Signature Bank was under investigation for money laundering before its collapse
Reportedly, cryptocurrency-friendly Signature Bank was under investigation by two government agencies in the United States prior to its collapse.
According to a March 15 Bloomberg report that cited multiple people familiar with the matter, DOJ investigators were examining whether Signature Bank took sufficient measures to detect potential money laundering by its customers.
It was noted that the regulator was particularly concerned about whether the bank was taking monitoring safeguards to monitor transactions closely for “signs of criminality” and to ensure proper account holders.
The SEC also conducted a separate investigation to “take a closer look” at the bank, according to two anonymous sources quoted by Bloomberg. Details regarding the nature of the SEC’s investigation were not reported.
It is unclear when the investigations began and what effect, if any, they had on the recent decision by regulators in New York state to close the bank.
Signature Bank and its employees have been reported not to be accused of wrongdoing and the investigation may be closed without charges or further action by the SEC or DOJ.
The report follows a class-action lawsuit filed on March 14 by Signature Bank shareholders against the bank and its former executives for claiming they are “financially strong,” just three days before it was forcibly shut down.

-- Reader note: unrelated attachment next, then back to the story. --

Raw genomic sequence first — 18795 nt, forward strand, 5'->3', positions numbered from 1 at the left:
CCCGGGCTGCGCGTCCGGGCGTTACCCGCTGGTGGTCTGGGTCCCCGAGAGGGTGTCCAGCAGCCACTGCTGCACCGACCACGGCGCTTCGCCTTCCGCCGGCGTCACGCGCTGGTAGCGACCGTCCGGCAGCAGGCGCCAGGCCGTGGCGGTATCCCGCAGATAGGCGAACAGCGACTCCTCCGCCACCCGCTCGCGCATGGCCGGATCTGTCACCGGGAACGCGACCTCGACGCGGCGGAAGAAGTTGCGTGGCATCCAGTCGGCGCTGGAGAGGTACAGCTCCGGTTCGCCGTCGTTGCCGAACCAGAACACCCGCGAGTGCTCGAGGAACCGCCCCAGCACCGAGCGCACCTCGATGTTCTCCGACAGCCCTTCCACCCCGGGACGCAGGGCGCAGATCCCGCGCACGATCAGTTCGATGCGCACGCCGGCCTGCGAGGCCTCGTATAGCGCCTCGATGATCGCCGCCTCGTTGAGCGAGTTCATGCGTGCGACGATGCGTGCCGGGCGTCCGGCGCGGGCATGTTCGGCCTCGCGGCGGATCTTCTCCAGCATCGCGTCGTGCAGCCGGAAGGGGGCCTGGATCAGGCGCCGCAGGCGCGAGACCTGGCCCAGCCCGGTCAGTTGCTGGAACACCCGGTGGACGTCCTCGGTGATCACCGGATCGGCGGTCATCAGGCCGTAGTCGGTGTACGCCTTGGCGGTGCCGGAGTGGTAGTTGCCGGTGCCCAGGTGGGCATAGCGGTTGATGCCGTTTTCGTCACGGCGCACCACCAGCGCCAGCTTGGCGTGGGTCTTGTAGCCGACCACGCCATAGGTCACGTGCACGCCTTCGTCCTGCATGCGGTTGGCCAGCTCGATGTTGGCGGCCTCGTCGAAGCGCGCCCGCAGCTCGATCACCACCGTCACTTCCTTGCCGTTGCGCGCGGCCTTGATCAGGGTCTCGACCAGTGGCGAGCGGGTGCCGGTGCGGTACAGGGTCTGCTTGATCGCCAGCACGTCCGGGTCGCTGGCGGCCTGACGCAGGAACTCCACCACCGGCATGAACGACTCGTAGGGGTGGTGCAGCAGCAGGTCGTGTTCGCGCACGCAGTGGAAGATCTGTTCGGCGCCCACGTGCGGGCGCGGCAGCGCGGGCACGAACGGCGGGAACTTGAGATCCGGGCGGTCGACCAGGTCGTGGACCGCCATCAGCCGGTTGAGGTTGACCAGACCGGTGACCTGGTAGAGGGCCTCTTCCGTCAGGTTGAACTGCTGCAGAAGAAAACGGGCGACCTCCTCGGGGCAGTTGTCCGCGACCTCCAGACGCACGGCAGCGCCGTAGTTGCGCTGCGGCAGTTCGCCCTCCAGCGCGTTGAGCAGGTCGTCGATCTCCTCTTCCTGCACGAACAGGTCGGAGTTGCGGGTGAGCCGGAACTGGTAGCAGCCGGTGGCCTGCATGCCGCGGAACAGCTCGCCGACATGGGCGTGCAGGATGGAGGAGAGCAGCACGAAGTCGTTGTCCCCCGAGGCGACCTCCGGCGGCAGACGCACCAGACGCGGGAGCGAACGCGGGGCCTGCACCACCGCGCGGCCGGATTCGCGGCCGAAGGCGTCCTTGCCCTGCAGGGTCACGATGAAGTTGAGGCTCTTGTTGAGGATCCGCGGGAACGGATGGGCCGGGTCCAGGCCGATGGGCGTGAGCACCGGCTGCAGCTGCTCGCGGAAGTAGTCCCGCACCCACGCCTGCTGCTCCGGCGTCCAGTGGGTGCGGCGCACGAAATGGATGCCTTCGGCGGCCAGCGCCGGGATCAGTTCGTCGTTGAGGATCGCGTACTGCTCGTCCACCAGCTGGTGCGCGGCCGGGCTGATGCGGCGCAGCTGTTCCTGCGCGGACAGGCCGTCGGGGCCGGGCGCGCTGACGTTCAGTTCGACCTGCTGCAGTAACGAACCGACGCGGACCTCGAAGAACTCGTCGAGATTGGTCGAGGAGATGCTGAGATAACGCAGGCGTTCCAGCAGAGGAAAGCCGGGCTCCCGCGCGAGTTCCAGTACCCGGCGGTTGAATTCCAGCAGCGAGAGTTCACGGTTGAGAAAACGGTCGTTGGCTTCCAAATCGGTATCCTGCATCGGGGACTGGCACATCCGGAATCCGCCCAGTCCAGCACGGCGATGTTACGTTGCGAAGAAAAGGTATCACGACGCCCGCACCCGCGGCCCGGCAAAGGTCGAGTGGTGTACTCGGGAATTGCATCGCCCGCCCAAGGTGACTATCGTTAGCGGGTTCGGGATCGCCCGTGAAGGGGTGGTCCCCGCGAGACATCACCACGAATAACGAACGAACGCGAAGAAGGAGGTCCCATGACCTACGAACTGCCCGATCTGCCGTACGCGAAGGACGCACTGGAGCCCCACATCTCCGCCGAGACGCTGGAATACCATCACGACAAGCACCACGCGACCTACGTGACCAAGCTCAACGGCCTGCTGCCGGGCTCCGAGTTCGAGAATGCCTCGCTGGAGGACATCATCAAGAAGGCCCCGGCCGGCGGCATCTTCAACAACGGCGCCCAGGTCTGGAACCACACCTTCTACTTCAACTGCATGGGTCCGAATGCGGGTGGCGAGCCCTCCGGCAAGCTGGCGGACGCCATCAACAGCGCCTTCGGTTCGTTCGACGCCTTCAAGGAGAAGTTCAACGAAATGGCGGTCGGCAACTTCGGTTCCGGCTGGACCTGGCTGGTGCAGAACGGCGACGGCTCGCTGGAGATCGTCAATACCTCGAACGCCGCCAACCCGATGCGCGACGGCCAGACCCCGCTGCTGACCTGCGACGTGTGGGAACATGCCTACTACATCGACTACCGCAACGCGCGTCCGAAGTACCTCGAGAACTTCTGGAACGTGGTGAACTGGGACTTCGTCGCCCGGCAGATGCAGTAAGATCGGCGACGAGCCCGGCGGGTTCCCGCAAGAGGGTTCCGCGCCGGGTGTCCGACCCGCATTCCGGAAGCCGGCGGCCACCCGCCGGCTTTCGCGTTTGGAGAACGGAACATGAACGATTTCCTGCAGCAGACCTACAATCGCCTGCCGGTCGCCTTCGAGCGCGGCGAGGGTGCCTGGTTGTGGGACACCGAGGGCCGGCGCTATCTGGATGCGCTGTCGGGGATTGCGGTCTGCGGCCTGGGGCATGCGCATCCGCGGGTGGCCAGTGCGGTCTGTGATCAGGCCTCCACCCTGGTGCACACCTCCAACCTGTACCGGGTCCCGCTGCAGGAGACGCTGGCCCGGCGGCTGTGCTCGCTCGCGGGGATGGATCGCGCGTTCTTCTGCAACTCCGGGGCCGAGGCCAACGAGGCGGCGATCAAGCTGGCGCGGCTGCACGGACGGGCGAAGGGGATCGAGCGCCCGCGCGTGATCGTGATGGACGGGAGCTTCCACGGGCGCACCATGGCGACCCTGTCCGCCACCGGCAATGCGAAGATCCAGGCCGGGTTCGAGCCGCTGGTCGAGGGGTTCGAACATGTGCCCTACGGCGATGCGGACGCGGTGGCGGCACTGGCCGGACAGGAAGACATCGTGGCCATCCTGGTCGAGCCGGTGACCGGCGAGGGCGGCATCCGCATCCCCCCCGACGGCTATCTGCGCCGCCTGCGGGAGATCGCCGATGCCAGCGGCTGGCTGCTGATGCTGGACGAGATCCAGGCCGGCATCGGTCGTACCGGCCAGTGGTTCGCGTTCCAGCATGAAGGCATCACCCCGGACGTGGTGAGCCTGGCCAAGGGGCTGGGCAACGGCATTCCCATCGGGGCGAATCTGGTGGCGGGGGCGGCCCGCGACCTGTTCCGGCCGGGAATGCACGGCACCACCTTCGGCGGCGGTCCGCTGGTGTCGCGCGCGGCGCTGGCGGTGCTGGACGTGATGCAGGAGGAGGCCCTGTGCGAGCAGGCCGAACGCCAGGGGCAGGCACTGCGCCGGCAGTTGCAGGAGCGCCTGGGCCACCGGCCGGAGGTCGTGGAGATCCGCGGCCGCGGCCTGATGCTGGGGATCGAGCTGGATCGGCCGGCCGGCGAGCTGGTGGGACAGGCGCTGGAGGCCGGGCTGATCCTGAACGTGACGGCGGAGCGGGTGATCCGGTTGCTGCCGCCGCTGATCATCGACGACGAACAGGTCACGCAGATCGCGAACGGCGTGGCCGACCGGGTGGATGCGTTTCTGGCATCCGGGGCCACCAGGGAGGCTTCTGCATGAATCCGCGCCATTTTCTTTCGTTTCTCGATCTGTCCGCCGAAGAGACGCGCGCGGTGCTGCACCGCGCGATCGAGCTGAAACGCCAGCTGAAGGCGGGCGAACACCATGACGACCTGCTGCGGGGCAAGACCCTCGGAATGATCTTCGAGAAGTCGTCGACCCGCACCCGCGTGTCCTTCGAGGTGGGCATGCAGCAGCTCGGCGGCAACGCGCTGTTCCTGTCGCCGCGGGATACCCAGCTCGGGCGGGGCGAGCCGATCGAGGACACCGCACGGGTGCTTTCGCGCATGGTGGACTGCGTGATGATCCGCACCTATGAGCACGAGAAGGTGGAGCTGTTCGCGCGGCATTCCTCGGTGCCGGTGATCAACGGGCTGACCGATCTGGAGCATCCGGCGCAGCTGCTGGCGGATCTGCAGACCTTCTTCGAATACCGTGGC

Barney Frank, a former Signature Bank board member, said on March 13 that regulators wanted to “send a very strong anti-crypto message.”
Frank added that the crypto-friendly bank became the “main face of the event,” because “there was no bankruptcy based on the underlying information.”
Related articles: Gemini says no funds at Signature Bank backing GUSD
Signature Bank, which closed on March 12, was part of a series of bank closures that also included Silvergate Capital and Silicon Valley Bank (SVB).
Reportedly, the Departments of Justice and the SEC have since launched separate investigations into the collapse of Silvergate Capital and SVB.
It has also been reported that regulators will be looking closely at the events that led to the collapse of the bank, by scrutinizing files that revealed the sale of SVB Bank shares by CEO Greg Baker and CFO Daniel Beck two weeks before the collapse of the bank.
The SEC has not officially commented on these matters, but SEC Chairman Gary Gensler said on March 12 that the SEC “will conduct investigations and take enforcement action if violations of federal securities laws are found.”